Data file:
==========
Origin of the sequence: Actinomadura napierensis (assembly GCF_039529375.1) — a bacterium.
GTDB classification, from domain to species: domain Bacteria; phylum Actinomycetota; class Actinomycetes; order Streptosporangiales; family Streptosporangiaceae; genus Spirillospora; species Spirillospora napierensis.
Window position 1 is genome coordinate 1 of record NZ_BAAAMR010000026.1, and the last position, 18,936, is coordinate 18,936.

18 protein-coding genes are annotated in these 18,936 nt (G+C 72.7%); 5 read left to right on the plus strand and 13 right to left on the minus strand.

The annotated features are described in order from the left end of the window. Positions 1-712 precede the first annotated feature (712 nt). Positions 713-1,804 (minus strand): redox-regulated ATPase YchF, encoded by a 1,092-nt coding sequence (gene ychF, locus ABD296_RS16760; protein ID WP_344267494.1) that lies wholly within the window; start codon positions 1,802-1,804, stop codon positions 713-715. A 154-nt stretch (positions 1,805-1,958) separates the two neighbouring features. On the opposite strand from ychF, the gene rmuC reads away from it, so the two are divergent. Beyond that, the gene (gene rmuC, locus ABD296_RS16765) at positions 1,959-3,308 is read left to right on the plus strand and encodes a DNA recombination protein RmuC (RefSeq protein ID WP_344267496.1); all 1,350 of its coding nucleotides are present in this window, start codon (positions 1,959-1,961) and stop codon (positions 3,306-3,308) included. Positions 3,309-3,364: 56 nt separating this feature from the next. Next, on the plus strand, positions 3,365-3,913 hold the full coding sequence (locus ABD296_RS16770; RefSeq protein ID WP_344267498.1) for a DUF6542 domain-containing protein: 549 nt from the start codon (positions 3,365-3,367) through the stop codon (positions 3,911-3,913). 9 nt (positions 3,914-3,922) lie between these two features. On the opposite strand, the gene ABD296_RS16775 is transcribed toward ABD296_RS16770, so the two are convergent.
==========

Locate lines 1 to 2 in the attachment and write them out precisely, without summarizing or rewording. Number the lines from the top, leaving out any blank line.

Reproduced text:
Origin of the sequence: Actinomadura napierensis (assembly GCF_039529375.1) — a bacterium.
GTDB classification, from domain to species: domain Bacteria; phylum Actinomycetota; class Actinomycetes; order Streptosporangiales; family Streptosporangiaceae; genus Spirillospora; species Spirillospora napierensis.